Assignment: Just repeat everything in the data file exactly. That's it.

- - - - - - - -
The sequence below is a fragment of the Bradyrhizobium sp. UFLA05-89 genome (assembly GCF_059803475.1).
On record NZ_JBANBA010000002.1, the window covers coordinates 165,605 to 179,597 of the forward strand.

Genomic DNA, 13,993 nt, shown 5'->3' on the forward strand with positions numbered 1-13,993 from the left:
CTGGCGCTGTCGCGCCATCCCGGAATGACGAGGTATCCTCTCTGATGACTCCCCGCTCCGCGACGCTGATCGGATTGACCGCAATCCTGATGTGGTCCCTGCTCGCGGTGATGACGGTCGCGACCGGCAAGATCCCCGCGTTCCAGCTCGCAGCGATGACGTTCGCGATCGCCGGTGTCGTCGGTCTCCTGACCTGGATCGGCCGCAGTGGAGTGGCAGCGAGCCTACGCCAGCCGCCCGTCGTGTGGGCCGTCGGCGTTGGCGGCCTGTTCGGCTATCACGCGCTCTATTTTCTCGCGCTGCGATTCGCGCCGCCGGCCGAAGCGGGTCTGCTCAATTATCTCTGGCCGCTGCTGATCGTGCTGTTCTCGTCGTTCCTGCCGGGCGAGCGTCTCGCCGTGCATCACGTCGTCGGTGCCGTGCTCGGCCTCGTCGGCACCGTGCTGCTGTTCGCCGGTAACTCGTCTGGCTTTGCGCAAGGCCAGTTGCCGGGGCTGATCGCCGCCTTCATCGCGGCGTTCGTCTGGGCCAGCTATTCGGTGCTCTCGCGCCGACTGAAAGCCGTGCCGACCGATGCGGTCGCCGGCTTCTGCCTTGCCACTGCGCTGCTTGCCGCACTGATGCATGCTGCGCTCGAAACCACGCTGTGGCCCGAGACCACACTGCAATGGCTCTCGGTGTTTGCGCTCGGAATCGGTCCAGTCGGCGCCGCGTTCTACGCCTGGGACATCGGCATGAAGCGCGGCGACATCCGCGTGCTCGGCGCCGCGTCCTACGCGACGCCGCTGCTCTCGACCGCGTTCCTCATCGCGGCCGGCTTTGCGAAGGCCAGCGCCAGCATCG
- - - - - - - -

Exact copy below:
The sequence below is a fragment of the Bradyrhizobium sp. UFLA05-89 genome (assembly GCF_059803475.1).
On record NZ_JBANBA010000002.1, the window covers coordinates 165,605 to 179,597 of the forward strand.

Genomic DNA, 13,993 nt, shown 5'->3' on the forward strand with positions numbered 1-13,993 from the left:
CTGGCGCTGTCGCGCCATCCCGGAATGACGAGGTATCCTCTCTGATGACTCCCCGCTCCGCGACGCTGATCGGATTGACCGCAATCCTGATGTGGTCCCTGCTCGCGGTGATGACGGTCGCGACCGGCAAGATCCCCGCGTTCCAGCTCGCAGCGATGACGTTCGCGATCGCCGGTGTCGTCGGTCTCCTGACCTGGATCGGCCGCAGTGGAGTGGCAGCGAGCCTACGCCAGCCGCCCGTCGTGTGGGCCGTCGGCGTTGGCGGCCTGTTCGGCTATCACGCGCTCTATTTTCTCGCGCTGCGATTCGCGCCGCCGGCCGAAGCGGGTCTGCTCAATTATCTCTGGCCGCTGCTGATCGTGCTGTTCTCGTCGTTCCTGCCGGGCGAGCGTCTCGCCGTGCATCACGTCGTCGGTGCCGTGCTCGGCCTCGTCGGCACCGTGCTGCTGTTCGCCGGTAACTCGTCTGGCTTTGCGCAAGGCCAGTTGCCGGGGCTGATCGCCGCCTTCATCGCGGCGTTCGTCTGGGCCAGCTATTCGGTGCTCTCGCGCCGACTGAAAGCCGTGCCGACCGATGCGGTCGCCGGCTTCTGCCTTGCCACTGCGCTGCTTGCCGCACTGATGCATGCTGCGCTCGAAACCACGCTGTGGCCCGAGACCACACTGCAATGGCTCTCGGTGTTTGCGCTCGGAATCGGTCCAGTCGGCGCCGCGTTCTACGCCTGGGACATCGGCATGAAGCGCGGCGACATCCGCGTGCTCGGCGCCGCGTCCTACGCGACGCCGCTGCTCTCGACCGCGTTCCTCATCGCGGCCGGCTTTGCGAAGGCCAGCGCCAGCATCG